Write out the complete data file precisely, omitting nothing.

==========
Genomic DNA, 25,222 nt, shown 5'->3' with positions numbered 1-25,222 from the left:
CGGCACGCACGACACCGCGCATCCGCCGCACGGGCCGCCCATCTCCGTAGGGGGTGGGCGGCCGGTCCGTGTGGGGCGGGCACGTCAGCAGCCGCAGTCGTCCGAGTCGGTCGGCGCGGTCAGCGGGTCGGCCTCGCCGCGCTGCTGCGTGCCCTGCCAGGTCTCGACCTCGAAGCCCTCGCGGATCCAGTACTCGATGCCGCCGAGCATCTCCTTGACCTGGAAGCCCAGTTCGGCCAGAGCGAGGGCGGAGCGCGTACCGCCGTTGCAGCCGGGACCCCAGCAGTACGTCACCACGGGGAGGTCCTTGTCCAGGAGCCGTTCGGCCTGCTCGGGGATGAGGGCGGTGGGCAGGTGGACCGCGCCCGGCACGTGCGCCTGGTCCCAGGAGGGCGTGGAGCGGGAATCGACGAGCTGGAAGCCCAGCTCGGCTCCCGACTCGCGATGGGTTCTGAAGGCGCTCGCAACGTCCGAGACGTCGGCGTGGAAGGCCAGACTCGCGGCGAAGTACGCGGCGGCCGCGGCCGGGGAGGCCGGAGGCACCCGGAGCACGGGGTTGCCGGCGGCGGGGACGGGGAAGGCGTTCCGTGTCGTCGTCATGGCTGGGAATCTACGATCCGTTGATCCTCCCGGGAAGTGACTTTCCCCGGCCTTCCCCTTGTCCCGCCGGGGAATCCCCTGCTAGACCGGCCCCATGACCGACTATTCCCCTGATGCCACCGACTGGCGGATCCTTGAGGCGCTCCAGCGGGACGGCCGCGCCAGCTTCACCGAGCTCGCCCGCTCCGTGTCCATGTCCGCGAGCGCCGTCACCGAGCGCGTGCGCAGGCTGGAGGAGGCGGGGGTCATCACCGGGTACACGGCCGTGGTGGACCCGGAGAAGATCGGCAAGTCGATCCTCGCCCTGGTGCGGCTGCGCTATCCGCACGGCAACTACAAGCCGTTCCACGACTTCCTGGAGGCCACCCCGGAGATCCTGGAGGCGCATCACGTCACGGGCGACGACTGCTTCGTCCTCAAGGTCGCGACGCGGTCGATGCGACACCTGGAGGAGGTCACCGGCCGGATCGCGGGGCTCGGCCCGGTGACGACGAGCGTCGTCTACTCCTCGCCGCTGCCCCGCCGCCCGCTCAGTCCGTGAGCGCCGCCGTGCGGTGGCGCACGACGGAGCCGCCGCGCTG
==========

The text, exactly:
Genomic DNA, 25,222 nt, shown 5'->3' with positions numbered 1-25,222 from the left:
CGGCACGCACGACACCGCGCATCCGCCGCACGGGCCGCCCATCTCCGTAGGGGGTGGGCGGCCGGTCCGTGTGGGGCGGGCACGTCAGCAGCCGCAGTCGTCCGAGTCGGTCGGCGCGGTCAGCGGGTCGGCCTCGCCGCGCTGCTGCGTGCCCTGCCAGGTCTCGACCTCGAAGCCCTCGCGGATCCAGTACTCGATGCCGCCGAGCATCTCCTTGACCTGGAAGCCCAGTTCGGCCAGAGCGAGGGCGGAGCGCGTACCGCCGTTGCAGCCGGGACCCCAGCAGTACGTCACCACGGGGAGGTCCTTGTCCAGGAGCCGTTCGGCCTGCTCGGGGATGAGGGCGGTGGGCAGGTGGACCGCGCCCGGCACGTGCGCCTGGTCCCAGGAGGGCGTGGAGCGGGAATCGACGAGCTGGAAGCCCAGCTCGGCTCCCGACTCGCGATGGGTTCTGAAGGCGCTCGCAACGTCCGAGACGTCGGCGTGGAAGGCCAGACTCGCGGCGAAGTACGCGGCGGCCGCGGCCGGGGAGGCCGGAGGCACCCGGAGCACGGGGTTGCCGGCGGCGGGGACGGGGAAGGCGTTCCGTGTCGTCGTCATGGCTGGGAATCTACGATCCGTTGATCCTCCCGGGAAGTGACTTTCCCCGGCCTTCCCCTTGTCCCGCCGGGGAATCCCCTGCTAGACCGGCCCCATGACCGACTATTCCCCTGATGCCACCGACTGGCGGATCCTTGAGGCGCTCCAGCGGGACGGCCGCGCCAGCTTCACCGAGCTCGCCCGCTCCGTGTCCATGTCCGCGAGCGCCGTCACCGAGCGCGTGCGCAGGCTGGAGGAGGCGGGGGTCATCACCGGGTACACGGCCGTGGTGGACCCGGAGAAGATCGGCAAGTCGATCCTCGCCCTGGTGCGGCTGCGCTATCCGCACGGCAACTACAAGCCGTTCCACGACTTCCTGGAGGCCACCCCGGAGATCCTGGAGGCGCATCACGTCACGGGCGACGACTGCTTCGTCCTCAAGGTCGCGACGCGGTCGATGCGACACCTGGAGGAGGTCACCGGCCGGATCGCGGGGCTCGGCCCGGTGACGACGAGCGTCGTCTACTCCTCGCCGCTGCCCCGCCGCCCGCTCAGTCCGTGAGCGCCGCCGTGCGGTGGCGCACGACGGAGCCGCCGCGCTG